Whether or not you are likely to develop allergies is often passed down through families. If both your parents have allergies, you are likely to have allergies. The chance is greater if your mother has allergies.


Symptoms that occur shortly after you come into contact with the substance you are allergic to may include:

Symptoms that may develop later include:

  • Stuffy nose (nasal congestion)
  • Coughing
  • Clogged ears and decreased sense of smell
  • Sore throat
  • Dark circles under the eyes
  • Puffiness under the eyes
  • Fatigue and irritability
  • Headache
  • Memory problems and slowed thinking
Woman Blowing Her Nose

Exams and Tests

The health care provider will perform a physical exam and ask you questions about your symptoms. Your history of symptoms is important in diagnosing allergic rhinitis, including whether the symptoms vary according to time of day or the season, and exposure to pets or other allergens.

Allergy testing may reveal the specific substances that trigger your symptoms. Skin testing is the most common method of allergy testing. See the article on allergy testing for detailed information.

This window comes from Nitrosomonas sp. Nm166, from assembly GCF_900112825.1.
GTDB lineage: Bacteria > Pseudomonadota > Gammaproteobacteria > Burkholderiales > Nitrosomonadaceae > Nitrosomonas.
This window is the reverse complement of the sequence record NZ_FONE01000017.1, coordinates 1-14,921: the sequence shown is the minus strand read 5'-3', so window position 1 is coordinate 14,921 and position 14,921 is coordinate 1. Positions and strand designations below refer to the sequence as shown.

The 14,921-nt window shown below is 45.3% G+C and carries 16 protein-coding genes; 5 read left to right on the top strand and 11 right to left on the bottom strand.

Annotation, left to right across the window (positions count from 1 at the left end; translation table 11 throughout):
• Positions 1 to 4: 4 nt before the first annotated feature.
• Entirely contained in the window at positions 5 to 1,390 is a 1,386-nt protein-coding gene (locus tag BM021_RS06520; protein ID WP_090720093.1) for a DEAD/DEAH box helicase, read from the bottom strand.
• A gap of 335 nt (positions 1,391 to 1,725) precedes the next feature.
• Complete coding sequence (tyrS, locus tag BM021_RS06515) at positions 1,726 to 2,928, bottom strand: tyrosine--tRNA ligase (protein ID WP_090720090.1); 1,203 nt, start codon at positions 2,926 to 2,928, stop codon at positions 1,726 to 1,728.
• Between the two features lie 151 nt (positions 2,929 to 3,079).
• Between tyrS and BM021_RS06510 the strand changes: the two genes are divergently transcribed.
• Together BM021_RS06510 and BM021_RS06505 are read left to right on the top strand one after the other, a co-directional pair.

If your doctor determines you cannot undergo skin testing, special blood tests may help with the diagnosis. These tests can measure the levels of specific allergy-related substances, especially one called immunoglobulin E (IgE).

A complete blood count (CBC), specifically the eosinophil white blood cell count, may also help reveal allergies.


The best treatment is to avoid what causes your allergic symptoms in the first place. It may be impossible to completely avoid all your triggers, but you can often take steps to reduce exposure.

There are many different medications available to treat allergic rhinitis. Which one your doctor prescribes depends on the type and severity of your symptoms, your age, and whether you have other medical conditions (such as asthma).